Fourteen project leaders from eight community climate change and disaster risk projects in four Caribbean countries – Jamaica, British Virgin Islands, St Vincent and the Grenadines and Belize – recently got hands-on training with an online information system to help them better monitor and evaluate their projects.

The projects which are being implemented under the Caribbean Disaster Risk Reduction Fund (CDRRF), aim to reduce risk and build community resilience to adapt to climate change and disasters. CDRRF is managed by the Caribbean Development Bank (CDB) and supported with funding from the European Union and the Government of Canada.

“This training will enable us to have more timely input of reports and eventually consolidate data across all eight sub-projects,” said Claudia James, Project Manager for the CDRFF. “We really need to extract information that allows us to speak to the trends, challenges and successes of each project, and determine what the numbers are telling us. Then we can explore this data in more detail to get more qualitative results.”

During the training at the Courtyard by Marriott Hotel in Kingston, all eight projects were represented by their project managers and data management officers. They were exposed to a weeklong Management Information System (MIS) session to help them improve monitoring and evaluation, reporting and communication of results across varied platforms.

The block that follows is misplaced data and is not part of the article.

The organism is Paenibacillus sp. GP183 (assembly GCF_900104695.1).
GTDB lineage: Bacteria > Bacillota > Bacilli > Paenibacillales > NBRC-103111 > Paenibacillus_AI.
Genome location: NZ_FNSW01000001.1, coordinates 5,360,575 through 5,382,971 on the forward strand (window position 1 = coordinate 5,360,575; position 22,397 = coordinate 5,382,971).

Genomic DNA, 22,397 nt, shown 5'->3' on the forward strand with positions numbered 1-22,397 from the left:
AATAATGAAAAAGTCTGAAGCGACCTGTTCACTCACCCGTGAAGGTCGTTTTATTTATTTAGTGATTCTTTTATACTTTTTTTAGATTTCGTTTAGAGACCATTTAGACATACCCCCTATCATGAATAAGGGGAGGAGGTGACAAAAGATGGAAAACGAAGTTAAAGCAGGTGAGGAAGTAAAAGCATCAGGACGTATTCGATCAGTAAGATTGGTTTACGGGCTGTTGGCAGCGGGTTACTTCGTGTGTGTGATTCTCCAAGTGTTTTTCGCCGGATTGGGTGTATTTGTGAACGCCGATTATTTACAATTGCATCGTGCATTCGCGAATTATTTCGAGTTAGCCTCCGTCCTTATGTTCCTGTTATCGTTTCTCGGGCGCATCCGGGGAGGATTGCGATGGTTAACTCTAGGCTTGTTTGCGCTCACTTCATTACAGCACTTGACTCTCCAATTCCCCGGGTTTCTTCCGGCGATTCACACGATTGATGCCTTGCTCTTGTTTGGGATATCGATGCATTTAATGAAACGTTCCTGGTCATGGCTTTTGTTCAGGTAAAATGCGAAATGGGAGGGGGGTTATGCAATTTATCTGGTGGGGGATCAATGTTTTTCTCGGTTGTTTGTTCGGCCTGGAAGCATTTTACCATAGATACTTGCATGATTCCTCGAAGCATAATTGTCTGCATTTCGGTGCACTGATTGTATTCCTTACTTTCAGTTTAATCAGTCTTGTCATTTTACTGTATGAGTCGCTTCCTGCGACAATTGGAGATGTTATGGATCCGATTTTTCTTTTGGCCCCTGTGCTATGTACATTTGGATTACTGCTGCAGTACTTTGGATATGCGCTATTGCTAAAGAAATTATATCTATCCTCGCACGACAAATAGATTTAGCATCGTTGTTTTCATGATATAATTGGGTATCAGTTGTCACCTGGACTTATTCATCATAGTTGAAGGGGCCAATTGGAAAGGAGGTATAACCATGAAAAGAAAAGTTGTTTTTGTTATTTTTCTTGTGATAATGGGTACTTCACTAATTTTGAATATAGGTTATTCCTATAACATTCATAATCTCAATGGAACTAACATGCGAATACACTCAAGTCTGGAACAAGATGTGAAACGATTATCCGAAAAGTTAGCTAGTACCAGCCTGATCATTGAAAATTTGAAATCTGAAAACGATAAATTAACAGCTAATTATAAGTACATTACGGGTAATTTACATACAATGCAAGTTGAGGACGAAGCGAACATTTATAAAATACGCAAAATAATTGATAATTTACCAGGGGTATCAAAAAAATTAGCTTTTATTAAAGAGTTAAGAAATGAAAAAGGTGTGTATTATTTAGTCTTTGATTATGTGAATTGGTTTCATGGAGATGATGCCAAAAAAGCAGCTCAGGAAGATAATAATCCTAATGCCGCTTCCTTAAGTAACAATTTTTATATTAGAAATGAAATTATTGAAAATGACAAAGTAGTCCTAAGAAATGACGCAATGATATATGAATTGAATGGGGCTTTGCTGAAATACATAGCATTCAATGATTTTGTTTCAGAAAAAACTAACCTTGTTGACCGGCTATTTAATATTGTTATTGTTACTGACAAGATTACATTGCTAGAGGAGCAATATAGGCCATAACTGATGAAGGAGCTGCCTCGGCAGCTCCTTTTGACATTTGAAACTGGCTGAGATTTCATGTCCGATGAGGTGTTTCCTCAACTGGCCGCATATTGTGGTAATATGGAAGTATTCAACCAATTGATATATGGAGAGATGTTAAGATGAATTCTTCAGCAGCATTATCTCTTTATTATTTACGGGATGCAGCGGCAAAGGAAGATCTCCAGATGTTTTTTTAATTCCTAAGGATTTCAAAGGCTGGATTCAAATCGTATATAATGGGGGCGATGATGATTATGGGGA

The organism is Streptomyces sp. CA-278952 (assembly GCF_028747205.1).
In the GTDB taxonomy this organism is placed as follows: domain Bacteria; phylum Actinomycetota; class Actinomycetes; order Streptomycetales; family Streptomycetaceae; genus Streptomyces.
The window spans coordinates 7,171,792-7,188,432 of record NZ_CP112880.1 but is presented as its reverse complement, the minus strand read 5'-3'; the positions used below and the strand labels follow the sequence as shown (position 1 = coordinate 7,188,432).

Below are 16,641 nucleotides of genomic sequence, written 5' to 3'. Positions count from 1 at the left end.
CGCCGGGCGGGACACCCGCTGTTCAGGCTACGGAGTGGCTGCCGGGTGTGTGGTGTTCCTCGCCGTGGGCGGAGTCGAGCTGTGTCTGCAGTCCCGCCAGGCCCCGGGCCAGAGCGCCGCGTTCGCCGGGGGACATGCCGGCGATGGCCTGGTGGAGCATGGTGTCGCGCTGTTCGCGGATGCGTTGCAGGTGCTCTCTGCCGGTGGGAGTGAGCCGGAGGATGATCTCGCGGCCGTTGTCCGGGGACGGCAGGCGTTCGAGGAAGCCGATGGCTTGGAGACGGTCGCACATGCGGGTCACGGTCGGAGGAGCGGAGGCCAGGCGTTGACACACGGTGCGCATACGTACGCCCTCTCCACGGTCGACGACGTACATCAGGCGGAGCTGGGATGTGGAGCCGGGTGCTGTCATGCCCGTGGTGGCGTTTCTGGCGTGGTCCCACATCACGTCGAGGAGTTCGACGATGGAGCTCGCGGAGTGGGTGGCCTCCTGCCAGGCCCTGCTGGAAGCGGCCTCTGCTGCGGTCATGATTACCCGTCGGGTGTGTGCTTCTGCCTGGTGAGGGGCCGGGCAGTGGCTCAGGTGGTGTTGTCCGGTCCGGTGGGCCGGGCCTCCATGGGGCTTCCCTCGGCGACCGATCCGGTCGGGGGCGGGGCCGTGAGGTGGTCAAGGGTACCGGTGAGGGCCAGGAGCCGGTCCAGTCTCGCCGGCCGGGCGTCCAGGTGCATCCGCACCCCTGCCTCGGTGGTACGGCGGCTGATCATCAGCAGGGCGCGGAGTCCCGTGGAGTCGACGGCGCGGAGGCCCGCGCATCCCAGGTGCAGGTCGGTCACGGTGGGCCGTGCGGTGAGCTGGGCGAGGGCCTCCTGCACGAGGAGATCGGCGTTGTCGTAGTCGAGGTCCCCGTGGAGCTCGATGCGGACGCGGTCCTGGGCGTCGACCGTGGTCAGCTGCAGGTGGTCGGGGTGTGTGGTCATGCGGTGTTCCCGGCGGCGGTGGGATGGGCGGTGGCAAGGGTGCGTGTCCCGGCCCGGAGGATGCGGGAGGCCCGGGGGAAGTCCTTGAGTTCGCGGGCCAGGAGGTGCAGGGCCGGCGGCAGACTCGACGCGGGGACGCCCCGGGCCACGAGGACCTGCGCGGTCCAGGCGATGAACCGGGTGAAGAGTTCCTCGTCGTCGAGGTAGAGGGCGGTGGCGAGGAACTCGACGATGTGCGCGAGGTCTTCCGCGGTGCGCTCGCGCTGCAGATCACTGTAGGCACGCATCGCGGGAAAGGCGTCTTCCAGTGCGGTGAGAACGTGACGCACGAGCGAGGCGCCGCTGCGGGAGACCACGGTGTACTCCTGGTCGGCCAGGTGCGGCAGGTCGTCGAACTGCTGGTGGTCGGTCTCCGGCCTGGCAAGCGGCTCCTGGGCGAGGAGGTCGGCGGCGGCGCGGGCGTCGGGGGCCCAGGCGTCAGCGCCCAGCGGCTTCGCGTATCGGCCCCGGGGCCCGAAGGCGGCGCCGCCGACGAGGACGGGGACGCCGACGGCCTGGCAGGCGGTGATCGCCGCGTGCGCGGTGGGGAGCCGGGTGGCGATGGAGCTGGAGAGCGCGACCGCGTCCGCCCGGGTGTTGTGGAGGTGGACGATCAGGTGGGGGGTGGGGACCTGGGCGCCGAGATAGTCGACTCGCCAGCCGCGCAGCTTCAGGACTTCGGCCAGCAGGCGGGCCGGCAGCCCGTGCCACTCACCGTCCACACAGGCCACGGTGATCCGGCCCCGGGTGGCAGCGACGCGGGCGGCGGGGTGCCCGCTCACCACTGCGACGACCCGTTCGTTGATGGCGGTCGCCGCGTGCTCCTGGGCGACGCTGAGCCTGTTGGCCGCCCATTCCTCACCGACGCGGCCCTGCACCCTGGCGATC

The initiative, according to James, will make reporting and sharing of data more seamless.

The recent Monitoring and Evaluation and Communications training follows last November’s Global Information System (GIS) Mapping sessions at which community groups were also introduced to community  climate vulnerability assessments and the rapid Community Climate Vulnerability Assessment toolkit.  Project participants have also benefited from training in communications and presentation of project data across varied platforms.

This approach is being taken to help build community resilience and support communities in  addressing new and existing risks presented by natural hazards and climate change impacts. 

The training readily aligns with a key component of CDRRF’s project, which focuses on improving infrastructure, enhancing livelihoods and increasing disaster risk management and Climate Change Adaptation (CCA) capacity through the implementation of community-based resilience projects.  

Projects being implemented across the four countries cover a diverse range of areas including: rehabilitation of  emergency shelters; installation of early warning systems; business continuity planning training for small and medium-sized enterprises, training of farmers in climate-smart agricultural practices and financial management; support for the reactivation of at least one female farmer’s group; and safety-at-sea training for fisher folk.